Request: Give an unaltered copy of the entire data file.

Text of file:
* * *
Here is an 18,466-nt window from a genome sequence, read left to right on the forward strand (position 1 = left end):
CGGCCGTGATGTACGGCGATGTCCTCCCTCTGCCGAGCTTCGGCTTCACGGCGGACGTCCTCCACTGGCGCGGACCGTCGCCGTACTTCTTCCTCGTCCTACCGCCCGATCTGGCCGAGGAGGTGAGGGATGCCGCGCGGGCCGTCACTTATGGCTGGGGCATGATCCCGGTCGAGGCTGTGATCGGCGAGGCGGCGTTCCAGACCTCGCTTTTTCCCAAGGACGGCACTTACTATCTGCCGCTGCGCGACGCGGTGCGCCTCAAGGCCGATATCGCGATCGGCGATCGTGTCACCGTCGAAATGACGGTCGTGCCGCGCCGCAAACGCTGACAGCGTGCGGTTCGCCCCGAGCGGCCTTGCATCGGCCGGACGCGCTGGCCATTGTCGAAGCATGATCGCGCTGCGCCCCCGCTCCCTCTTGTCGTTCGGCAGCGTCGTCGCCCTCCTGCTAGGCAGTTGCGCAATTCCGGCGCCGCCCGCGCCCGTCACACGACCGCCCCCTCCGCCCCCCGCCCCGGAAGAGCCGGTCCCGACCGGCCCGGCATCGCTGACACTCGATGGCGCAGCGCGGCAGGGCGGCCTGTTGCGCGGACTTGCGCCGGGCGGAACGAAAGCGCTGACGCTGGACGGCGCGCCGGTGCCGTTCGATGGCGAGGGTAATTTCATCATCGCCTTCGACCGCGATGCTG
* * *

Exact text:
Here is an 18,466-nt window from a genome sequence, read left to right on the forward strand (position 1 = left end):
CGGCCGTGATGTACGGCGATGTCCTCCCTCTGCCGAGCTTCGGCTTCACGGCGGACGTCCTCCACTGGCGCGGACCGTCGCCGTACTTCTTCCTCGTCCTACCGCCCGATCTGGCCGAGGAGGTGAGGGATGCCGCGCGGGCCGTCACTTATGGCTGGGGCATGATCCCGGTCGAGGCTGTGATCGGCGAGGCGGCGTTCCAGACCTCGCTTTTTCCCAAGGACGGCACTTACTATCTGCCGCTGCGCGACGCGGTGCGCCTCAAGGCCGATATCGCGATCGGCGATCGTGTCACCGTCGAAATGACGGTCGTGCCGCGCCGCAAACGCTGACAGCGTGCGGTTCGCCCCGAGCGGCCTTGCATCGGCCGGACGCGCTGGCCATTGTCGAAGCATGATCGCGCTGCGCCCCCGCTCCCTCTTGTCGTTCGGCAGCGTCGTCGCCCTCCTGCTAGGCAGTTGCGCAATTCCGGCGCCGCCCGCGCCCGTCACACGACCGCCCCCTCCGCCCCCCGCCCCGGAAGAGCCGGTCCCGACCGGCCCGGCATCGCTGACACTCGATGGCGCAGCGCGGCAGGGCGGCCTGTTGCGCGGACTTGCGCCGGGCGGAACGAAAGCGCTGACGCTGGACGGCGCGCCGGTGCCGTTCGATGGCGAGGGTAATTTCATCATCGCCTTCGACCGCGATGCTG